Save on Your Tax Liability
We’ve almost made it to the end of another year. Pretty soon, it’ll be tax season. And, while you might not want to worry about taxes before you have to, now is the perfect time to position yourself to pay a little less to the government. Here are several end-of-the-year tax deductions to focus on now.
Download the 2022 Tax Planning Checklist to mark off the items you’ve completed and those of which you can still take advantage.
How to claim small business deductions.
You can claim most small-business deductions on Schedule C and Schedule E forms (just be sure you’re filling out the right form for your business type). You can use these forms to add up all your deductions and figure out your taxable income.
Qualified Business Income
Most small businesses (sole proprietorships, LLCs, S corporations and partnerships) can deduct 20% of their income on their taxes. Here’s what that means. Say you own a small business and it generates $100,000 in profit. You can deduct $20,000 before ordinary income tax rates are applied. But be warned: There are a few limits that could prevent you from claiming this deduction.
Have you turned a spare room in your house or apartment into a home office space? You’ll probably be able to deduct some expenses if you’re using your home space exclusively for business, including mortgage interest, insurance, utilities, repairs and depreciation. If your office doubles as a guest room, that’s not going to fly. The simplified version of this deduction also allows small-business owners to deduct $5 for every square foot of their home office—up to a max of 300 square feet.
The cost of renting a space for your business is fully deductible.
Marketing & Advertising
You can deduct anything you use to promote your business and bring in new customers—including things like social media ads and billboards.
Office Supplies & Expenses
The good news is, those supplies are fully deductible. And, if you’ve bought a new laptop, smartphone or some other gadget you use for your small business during the year, you can write off the entire cost of those expenses too.
If you need tools like a Microsoft Office subscription or point-of-sale software (like Square) to run your business, you can claim them on your taxes.
Luckily, the IRS considers office furniture as office supplies. Which means you can . . . you guessed it—deduct it!
Everything you spend on utility bills for your business—including electricity, phone, internet, water, heat and sewage—is fully deductible.
If you need to repair parts of your business property or perform regular maintenance to keep things running efficiently, you can also write off those costs on your taxes.
Inventory / Cost of Goods Sold
Uncle Sam actually lets you deduct the cost of making or purchasing expenses like raw materials, employee wages, and storage. But this deduction can get a bit technical, so give me a call first.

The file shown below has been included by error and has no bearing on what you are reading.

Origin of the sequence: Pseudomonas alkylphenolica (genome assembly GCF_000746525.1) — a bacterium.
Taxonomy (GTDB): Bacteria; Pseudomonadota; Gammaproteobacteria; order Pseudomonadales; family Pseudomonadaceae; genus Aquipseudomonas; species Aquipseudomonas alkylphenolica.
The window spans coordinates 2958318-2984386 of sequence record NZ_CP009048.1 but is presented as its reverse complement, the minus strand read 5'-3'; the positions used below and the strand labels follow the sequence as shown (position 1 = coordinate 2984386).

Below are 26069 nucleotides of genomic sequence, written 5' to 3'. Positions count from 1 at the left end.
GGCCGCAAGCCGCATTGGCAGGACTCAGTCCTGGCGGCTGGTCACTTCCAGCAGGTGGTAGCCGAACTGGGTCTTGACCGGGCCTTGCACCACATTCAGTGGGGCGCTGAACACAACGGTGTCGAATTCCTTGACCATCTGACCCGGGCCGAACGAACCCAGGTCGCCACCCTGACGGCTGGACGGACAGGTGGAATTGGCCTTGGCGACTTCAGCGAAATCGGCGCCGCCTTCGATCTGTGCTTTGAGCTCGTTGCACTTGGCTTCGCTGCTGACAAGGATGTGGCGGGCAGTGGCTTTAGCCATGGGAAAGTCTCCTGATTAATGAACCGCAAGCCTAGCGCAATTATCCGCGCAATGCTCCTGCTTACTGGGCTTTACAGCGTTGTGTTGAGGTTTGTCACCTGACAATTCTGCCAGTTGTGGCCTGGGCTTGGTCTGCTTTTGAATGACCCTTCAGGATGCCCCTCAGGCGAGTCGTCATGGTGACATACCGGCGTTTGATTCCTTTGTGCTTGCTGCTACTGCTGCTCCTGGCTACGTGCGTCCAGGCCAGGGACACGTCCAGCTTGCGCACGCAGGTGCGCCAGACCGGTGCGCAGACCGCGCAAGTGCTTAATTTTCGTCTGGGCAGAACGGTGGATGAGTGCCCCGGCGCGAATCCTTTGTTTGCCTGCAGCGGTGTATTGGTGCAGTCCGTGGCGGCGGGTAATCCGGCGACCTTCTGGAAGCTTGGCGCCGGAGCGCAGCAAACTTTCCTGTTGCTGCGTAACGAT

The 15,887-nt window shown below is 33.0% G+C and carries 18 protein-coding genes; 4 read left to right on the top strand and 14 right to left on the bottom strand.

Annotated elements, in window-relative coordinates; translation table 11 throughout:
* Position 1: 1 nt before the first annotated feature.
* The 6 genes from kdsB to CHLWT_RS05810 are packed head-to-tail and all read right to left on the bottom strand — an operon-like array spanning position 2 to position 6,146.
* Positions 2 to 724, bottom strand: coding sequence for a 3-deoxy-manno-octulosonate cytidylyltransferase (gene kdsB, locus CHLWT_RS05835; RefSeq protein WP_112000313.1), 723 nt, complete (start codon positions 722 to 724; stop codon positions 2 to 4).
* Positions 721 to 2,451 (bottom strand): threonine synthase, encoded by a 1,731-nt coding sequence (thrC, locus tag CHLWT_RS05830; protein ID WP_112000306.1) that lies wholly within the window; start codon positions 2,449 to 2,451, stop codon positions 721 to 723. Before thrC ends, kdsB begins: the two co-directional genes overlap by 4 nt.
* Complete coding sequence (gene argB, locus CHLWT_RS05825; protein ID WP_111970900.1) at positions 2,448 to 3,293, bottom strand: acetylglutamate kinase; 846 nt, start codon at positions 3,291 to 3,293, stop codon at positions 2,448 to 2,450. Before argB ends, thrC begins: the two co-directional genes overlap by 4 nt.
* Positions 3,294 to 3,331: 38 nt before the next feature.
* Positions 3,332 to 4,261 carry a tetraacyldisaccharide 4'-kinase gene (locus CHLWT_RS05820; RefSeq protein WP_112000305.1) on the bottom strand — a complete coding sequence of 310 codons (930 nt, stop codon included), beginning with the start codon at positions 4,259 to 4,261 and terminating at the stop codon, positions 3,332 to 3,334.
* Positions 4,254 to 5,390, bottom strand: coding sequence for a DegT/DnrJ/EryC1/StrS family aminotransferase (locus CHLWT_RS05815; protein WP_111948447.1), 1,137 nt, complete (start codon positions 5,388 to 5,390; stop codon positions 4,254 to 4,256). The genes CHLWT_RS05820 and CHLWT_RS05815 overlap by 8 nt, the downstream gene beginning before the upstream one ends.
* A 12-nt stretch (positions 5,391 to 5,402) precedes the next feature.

If you can prove you use a vehicle for business purposes, you can deduct those expenses from your income. They’re one of two ways to claim this—the standard mileage rate or adding up car-related expenses.
Energy Efficiency Deduction
Do you own a commercial property or building? If you’ve recently made upgrades to increase energy efficiency—like improvements to heating, cooling and interior lighting—you might qualify for a deduction of up to $1.88 per square foot. But you have to show you’ve reduced energy usage by 50% to get the full deduction.
you can deduct most travel expenses for you and your employees—as long as there’s a business purpose behind the trip.
Salaries, Employee Benefits, and Freelancers/Contractors
If you have employees, anything you pay them—from salaries and wages to bonuses and commissions—counts as tax-deductible business expenses. You can also deduct contributions to their retirement plans, education assistance and most other employee benefits. The cost of hiring freelances and contractors is also fully deductible. Just make sure you issue the right IRS form (1099-NEC or 1099-K, depending on how you pay them) to any freelancer or contracted worker who you pay $600 or more.
You can also deduct up to $25 per person per year for employee gifts.
You can fully deduct educational costs as long as they add value to your business. So, if you pay for things like classes, workshops or seminars (or even books and subscriptions) that strengthen your business know-how, you can deduct those costs. But remember, any educational costs need to add value to your business.
Nothing feels better than deducting taxes on your taxes. While you can’t deduct federal income taxes, you can write off up to $10,000 of state and local income taxes, sales taxes, real estate taxes and personal property taxes.
Here are a few other taxes you can deduct:
- Part of your self-employment taxes
- Franchise taxes
- Excise taxes
- Occupational taxes
The cost for many of the insurance premiums you’ll need for your business—like liability insurance, fire and flood insurance, or theft insurance—are deductible. Medical insurance for your employees is also deductible under certain circumstances as well.
Legal & Professional Fees
You have the right to an attorney—and the right to deduct any legal and accounting fees charged by attorneys and accountants that are related to your business operations.
Bad Business Debt
You can claim bad debt as a tax deduction as long as you can prove it’s a business debt and not personal. Bad debt is when you lend money to an employee or vendor and don’t get it back. Credit sales to customers and business loan guarantees are also considered bad debt by the IRS (if previously included in income).
If you want to chat about tax deductions before year end, give me a call. Let’s talk through it together.